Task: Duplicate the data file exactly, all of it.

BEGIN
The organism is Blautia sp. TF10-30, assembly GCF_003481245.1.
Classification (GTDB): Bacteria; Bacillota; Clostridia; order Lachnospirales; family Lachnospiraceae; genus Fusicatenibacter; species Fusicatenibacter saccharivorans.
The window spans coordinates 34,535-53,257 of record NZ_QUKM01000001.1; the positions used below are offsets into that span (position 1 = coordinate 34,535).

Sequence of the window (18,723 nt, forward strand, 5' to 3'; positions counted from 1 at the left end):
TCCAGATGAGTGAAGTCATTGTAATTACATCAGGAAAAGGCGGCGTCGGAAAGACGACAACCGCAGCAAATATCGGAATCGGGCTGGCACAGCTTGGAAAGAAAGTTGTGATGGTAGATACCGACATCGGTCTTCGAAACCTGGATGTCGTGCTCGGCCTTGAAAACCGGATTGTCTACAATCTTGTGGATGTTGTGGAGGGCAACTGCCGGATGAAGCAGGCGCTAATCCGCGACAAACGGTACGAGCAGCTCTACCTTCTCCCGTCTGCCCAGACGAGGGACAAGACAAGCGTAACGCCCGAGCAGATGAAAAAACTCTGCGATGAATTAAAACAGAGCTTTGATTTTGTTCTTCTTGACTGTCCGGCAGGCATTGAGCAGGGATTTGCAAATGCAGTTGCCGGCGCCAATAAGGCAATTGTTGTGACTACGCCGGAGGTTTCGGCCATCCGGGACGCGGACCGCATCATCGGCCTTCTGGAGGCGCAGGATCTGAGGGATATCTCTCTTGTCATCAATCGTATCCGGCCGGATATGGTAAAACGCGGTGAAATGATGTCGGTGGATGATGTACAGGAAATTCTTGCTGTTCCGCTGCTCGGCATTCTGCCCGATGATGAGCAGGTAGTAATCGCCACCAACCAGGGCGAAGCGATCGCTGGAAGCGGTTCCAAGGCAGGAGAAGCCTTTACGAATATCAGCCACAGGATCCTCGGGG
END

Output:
The organism is Blautia sp. TF10-30, assembly GCF_003481245.1.
Classification (GTDB): Bacteria; Bacillota; Clostridia; order Lachnospirales; family Lachnospiraceae; genus Fusicatenibacter; species Fusicatenibacter saccharivorans.
The window spans coordinates 34,535-53,257 of record NZ_QUKM01000001.1; the positions used below are offsets into that span (position 1 = coordinate 34,535).

Sequence of the window (18,723 nt, forward strand, 5' to 3'; positions counted from 1 at the left end):
TCCAGATGAGTGAAGTCATTGTAATTACATCAGGAAAAGGCGGCGTCGGAAAGACGACAACCGCAGCAAATATCGGAATCGGGCTGGCACAGCTTGGAAAGAAAGTTGTGATGGTAGATACCGACATCGGTCTTCGAAACCTGGATGTCGTGCTCGGCCTTGAAAACCGGATTGTCTACAATCTTGTGGATGTTGTGGAGGGCAACTGCCGGATGAAGCAGGCGCTAATCCGCGACAAACGGTACGAGCAGCTCTACCTTCTCCCGTCTGCCCAGACGAGGGACAAGACAAGCGTAACGCCCGAGCAGATGAAAAAACTCTGCGATGAATTAAAACAGAGCTTTGATTTTGTTCTTCTTGACTGTCCGGCAGGCATTGAGCAGGGATTTGCAAATGCAGTTGCCGGCGCCAATAAGGCAATTGTTGTGACTACGCCGGAGGTTTCGGCCATCCGGGACGCGGACCGCATCATCGGCCTTCTGGAGGCGCAGGATCTGAGGGATATCTCTCTTGTCATCAATCGTATCCGGCCGGATATGGTAAAACGCGGTGAAATGATGTCGGTGGATGATGTACAGGAAATTCTTGCTGTTCCGCTGCTCGGCATTCTGCCCGATGATGAGCAGGTAGTAATCGCCACCAACCAGGGCGAAGCGATCGCTGGAAGCGGTTCCAAGGCAGGAGAAGCCTTTACGAATATCAGCCACAGGATCCTCGGGG